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Charles Duhigg is a Pulitzer Prize–winning investigative reporter for The New York Times and the author of The Power of Habit and Smarter Faster Better. He is a winner of the National Academies of Sciences, National Journalism, and George Polk awards. A graduate of Harvard Business School and Yale College, he lives in Brooklyn with his wife and two children.
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PENGUIN RANDOM HOUSE: What is a habit, exactly? It’s one of those words we hear constantly, but we never really stop to think about what it means.
Charles Duhigg: Simply put, a habit is a behavior that starts as a choice, and then becomes a nearly unconscious pattern. Every habit – no matter how simple or complex – has the same structure, which we call the “habit loop.” There is a cue, a trigger that tells your brain to go into automatic mode. Then there is the routine, which can be physical or mental or emotional behavior. Finally, there is a reward. Once you understand how habit loops work, you can start changing them.
PRH: How much of our daily activities are influenced by habits?
CD: One paper published by a Duke University researcher in 2006 found that more than forty percent of the actions people performed each day weren’t actual decisions, but habits. Think about when you woke up this morning. What did you do first? Did you hop in the shower, check your e-mail or grab a donut from the kitchen counter? Did you brush your teeth before or after you toweled off? Which route did you drive to work? Salad or hamburger for lunch? When you got home, did you put on your sneakers and go for a run, or pour yourself a drink and eat dinner in front of the TV? All of those decisions weren’t really choices at all. They were habits.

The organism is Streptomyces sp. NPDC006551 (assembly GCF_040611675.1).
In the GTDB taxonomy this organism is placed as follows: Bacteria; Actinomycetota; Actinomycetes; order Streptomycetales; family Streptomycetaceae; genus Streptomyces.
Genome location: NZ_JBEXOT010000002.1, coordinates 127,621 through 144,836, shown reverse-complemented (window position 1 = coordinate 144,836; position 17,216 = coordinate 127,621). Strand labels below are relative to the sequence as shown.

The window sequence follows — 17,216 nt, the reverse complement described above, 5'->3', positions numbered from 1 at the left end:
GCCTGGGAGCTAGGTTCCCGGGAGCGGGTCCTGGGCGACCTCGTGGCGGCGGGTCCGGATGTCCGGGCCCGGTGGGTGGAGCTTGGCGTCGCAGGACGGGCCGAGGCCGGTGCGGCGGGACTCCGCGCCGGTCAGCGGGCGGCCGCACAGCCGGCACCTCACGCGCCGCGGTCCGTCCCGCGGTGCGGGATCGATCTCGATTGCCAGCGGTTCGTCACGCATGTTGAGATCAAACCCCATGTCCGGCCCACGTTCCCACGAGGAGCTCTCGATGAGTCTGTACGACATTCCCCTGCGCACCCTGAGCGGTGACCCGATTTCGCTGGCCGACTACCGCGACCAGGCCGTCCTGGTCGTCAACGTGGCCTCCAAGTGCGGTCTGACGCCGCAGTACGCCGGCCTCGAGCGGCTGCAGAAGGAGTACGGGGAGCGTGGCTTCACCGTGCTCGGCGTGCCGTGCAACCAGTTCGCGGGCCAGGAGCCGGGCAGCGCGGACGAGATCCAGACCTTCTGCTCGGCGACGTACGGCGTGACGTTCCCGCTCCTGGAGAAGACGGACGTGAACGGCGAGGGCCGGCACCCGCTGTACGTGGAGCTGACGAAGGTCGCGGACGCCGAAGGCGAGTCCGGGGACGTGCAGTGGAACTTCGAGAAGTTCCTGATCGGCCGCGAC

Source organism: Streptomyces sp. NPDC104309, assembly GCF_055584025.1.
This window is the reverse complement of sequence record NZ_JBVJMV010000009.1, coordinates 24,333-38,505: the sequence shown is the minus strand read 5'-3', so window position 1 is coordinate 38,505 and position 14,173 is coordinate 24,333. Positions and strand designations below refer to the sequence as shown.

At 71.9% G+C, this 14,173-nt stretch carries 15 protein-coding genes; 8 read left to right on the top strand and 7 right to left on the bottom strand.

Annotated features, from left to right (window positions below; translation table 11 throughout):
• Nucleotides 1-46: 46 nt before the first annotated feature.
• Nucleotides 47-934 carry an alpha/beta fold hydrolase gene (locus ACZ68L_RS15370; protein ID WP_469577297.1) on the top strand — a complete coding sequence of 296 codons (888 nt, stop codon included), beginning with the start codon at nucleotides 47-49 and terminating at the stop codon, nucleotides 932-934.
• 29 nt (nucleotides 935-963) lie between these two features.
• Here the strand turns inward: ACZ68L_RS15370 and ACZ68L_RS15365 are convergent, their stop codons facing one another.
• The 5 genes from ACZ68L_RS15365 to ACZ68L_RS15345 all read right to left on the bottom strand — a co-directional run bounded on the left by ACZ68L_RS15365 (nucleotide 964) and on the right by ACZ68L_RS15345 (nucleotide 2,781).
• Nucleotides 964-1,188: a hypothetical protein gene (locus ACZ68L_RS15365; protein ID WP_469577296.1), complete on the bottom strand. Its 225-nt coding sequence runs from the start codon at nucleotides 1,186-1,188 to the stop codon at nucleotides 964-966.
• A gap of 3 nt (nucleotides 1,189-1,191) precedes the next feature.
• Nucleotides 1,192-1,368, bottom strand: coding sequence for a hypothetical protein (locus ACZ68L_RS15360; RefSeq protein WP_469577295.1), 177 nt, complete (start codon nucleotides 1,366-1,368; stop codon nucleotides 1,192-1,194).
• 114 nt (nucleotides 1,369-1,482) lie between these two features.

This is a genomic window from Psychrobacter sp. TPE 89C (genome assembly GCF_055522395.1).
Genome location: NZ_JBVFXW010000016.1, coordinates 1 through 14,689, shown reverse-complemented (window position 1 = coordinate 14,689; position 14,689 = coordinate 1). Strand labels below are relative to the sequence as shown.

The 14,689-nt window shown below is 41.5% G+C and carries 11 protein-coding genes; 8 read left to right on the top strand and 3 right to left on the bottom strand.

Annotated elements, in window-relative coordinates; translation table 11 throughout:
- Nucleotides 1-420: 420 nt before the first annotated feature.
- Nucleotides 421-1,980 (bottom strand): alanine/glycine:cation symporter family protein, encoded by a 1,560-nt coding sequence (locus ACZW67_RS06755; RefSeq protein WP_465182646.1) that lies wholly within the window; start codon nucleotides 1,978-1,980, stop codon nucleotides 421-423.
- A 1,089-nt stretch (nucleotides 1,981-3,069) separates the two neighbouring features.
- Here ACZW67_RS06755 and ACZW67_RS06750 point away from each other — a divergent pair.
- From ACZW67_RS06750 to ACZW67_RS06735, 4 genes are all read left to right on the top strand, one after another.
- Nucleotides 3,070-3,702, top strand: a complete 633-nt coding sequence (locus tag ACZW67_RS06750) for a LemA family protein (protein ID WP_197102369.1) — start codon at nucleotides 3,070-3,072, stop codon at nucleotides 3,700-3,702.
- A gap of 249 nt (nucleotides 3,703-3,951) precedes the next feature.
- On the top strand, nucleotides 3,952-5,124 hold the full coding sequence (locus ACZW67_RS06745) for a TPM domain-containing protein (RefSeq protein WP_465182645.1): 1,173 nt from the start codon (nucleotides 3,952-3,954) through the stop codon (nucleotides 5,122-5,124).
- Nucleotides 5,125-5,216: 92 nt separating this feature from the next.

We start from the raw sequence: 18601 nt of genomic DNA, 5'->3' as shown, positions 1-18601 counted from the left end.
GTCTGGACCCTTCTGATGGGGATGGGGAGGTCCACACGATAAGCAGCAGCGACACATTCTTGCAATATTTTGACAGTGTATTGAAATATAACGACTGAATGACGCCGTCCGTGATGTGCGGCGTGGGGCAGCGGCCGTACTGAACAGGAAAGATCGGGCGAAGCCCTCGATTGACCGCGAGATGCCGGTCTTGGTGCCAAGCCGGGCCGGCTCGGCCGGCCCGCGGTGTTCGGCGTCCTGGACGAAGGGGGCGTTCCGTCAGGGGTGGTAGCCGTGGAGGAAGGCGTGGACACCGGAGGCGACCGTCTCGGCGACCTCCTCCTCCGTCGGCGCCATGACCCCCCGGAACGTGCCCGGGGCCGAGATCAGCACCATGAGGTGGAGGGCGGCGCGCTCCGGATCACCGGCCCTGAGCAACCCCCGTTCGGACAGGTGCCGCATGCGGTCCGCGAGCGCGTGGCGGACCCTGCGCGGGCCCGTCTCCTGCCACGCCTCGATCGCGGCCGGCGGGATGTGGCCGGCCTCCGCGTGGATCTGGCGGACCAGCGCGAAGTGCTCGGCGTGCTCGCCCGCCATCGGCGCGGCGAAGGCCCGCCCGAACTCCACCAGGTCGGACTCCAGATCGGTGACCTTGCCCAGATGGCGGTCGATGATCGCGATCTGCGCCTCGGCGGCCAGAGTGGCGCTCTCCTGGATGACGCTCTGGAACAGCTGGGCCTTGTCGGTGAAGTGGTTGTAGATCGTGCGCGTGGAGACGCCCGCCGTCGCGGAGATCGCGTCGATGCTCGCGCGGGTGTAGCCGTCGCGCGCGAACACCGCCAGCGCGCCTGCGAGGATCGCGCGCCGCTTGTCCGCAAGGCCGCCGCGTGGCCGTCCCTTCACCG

PRH: If habits are so prevalent, and so insidious, how do you go about changing them?
CD: There is a kind of Golden Rule of habit change that study after study has shown is among the most powerful tools for changing behaviors. At its root is the idea that you can never truly extinguish bad habits. Rather, to change a bad pattern, you must insert a new routine into the habit loop.
That’s easier said than done. Habits don’t change without a fight. So, to insert a new routine, it should be triggered by the old cue, and deliver the old reward. That’s the rule: If you use the same cue, and provide the same reward, you can shift the routine. Almost any behavior can be transformed if the cue and reward stay the same.
Take, for instance, smoking. A smoker usually can’t quit unless they find some activity to replace cigarettes. If you want to stop smoking, ask yourself, do you do it because you love nicotine, or because it provides a burst of stimulation, a structure to your day, a way to socialize? If you smoke because you need stimulation, some caffeine in the afternoon, studies indicate, can increase the odds you’ll quit.
PRH: Are there some habits that are more important to focus on than others?
CD: Yes. There are some habits – called “keystone habits” – that can cause a chain reaction through someone’s life or an organization. A great example of a keystone habit is exercise. When people start habitually exercising, even as infrequently as once a week, they often start changing other, unrelated patterns in their lives. Typically, people who exercise start eating better and getting to work earlier. They smoke less, and show more patience. They use their credit cards less frequently and say they feel less stressed. It’s not completely clear why, but for many people, exercise is a keystone habit that triggers widespread change.
PRH: I’m guessing people at various companies are pretty well aware of how habits work, right?
CD: Absolutely. At Target, for instance, executives build sophisticated computer programs to analyze shoppers’ habits, and then use that information to figure out what they want to buy. Almost every major retailer, including Amazon.com, Best Buy, Kroger supermarkets, 1-800-Flowers, Olive Garden, Anheuser-Busch, the U.S. Postal Service, Fidelity Investments, Hewlett-Packard, Bank of America, Capital One and hundreds of others have “predictive analytics” departments devoted to figuring out consumers’ habits.
Want to know how Target can determine if someone is pregnant? Watch this video. Check out an excerpt from the book here.
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